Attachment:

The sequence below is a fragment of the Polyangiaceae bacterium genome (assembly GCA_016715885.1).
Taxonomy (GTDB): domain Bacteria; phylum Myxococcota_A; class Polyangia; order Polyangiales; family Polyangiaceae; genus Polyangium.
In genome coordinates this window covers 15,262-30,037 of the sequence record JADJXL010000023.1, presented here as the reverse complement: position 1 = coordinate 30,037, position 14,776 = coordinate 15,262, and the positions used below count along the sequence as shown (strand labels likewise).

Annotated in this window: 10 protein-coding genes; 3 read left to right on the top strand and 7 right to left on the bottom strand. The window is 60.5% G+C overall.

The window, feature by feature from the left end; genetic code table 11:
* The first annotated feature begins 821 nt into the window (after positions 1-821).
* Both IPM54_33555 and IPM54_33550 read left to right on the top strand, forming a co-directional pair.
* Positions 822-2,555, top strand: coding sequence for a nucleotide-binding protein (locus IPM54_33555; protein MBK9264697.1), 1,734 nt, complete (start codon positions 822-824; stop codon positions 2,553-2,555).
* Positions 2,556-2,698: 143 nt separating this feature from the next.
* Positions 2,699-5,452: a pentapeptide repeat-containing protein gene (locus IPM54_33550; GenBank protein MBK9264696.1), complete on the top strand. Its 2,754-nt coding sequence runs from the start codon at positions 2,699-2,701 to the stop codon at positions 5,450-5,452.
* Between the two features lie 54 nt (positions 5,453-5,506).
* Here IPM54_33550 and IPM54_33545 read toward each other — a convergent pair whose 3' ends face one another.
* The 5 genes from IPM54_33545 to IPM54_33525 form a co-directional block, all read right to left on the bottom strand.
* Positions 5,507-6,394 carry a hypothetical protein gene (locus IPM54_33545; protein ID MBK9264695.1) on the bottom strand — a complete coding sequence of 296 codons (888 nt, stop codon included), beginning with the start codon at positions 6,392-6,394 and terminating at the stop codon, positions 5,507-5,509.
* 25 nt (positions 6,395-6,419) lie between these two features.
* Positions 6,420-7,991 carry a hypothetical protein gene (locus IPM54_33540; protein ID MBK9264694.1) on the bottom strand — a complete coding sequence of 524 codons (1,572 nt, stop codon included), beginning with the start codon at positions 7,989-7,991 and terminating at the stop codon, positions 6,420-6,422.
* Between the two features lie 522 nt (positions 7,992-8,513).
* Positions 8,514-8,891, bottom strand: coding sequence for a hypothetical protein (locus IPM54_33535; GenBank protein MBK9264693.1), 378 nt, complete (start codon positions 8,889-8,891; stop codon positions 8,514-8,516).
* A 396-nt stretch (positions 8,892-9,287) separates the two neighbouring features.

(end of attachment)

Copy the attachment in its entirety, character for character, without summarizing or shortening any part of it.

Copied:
The sequence below is a fragment of the Polyangiaceae bacterium genome (assembly GCA_016715885.1).
Taxonomy (GTDB): domain Bacteria; phylum Myxococcota_A; class Polyangia; order Polyangiales; family Polyangiaceae; genus Polyangium.
In genome coordinates this window covers 15,262-30,037 of the sequence record JADJXL010000023.1, presented here as the reverse complement: position 1 = coordinate 30,037, position 14,776 = coordinate 15,262, and the positions used below count along the sequence as shown (strand labels likewise).

Annotated in this window: 10 protein-coding genes; 3 read left to right on the top strand and 7 right to left on the bottom strand. The window is 60.5% G+C overall.

The window, feature by feature from the left end; genetic code table 11:
* The first annotated feature begins 821 nt into the window (after positions 1-821).
* Both IPM54_33555 and IPM54_33550 read left to right on the top strand, forming a co-directional pair.
* Positions 822-2,555, top strand: coding sequence for a nucleotide-binding protein (locus IPM54_33555; protein MBK9264697.1), 1,734 nt, complete (start codon positions 822-824; stop codon positions 2,553-2,555).
* Positions 2,556-2,698: 143 nt separating this feature from the next.
* Positions 2,699-5,452: a pentapeptide repeat-containing protein gene (locus IPM54_33550; GenBank protein MBK9264696.1), complete on the top strand. Its 2,754-nt coding sequence runs from the start codon at positions 2,699-2,701 to the stop codon at positions 5,450-5,452.
* Between the two features lie 54 nt (positions 5,453-5,506).
* Here IPM54_33550 and IPM54_33545 read toward each other — a convergent pair whose 3' ends face one another.
* The 5 genes from IPM54_33545 to IPM54_33525 form a co-directional block, all read right to left on the bottom strand.
* Positions 5,507-6,394 carry a hypothetical protein gene (locus IPM54_33545; protein ID MBK9264695.1) on the bottom strand — a complete coding sequence of 296 codons (888 nt, stop codon included), beginning with the start codon at positions 6,392-6,394 and terminating at the stop codon, positions 5,507-5,509.
* 25 nt (positions 6,395-6,419) lie between these two features.
* Positions 6,420-7,991 carry a hypothetical protein gene (locus IPM54_33540; protein ID MBK9264694.1) on the bottom strand — a complete coding sequence of 524 codons (1,572 nt, stop codon included), beginning with the start codon at positions 7,989-7,991 and terminating at the stop codon, positions 6,420-6,422.
* Between the two features lie 522 nt (positions 7,992-8,513).
* Positions 8,514-8,891, bottom strand: coding sequence for a hypothetical protein (locus IPM54_33535; GenBank protein MBK9264693.1), 378 nt, complete (start codon positions 8,889-8,891; stop codon positions 8,514-8,516).
* A 396-nt stretch (positions 8,892-9,287) separates the two neighbouring features.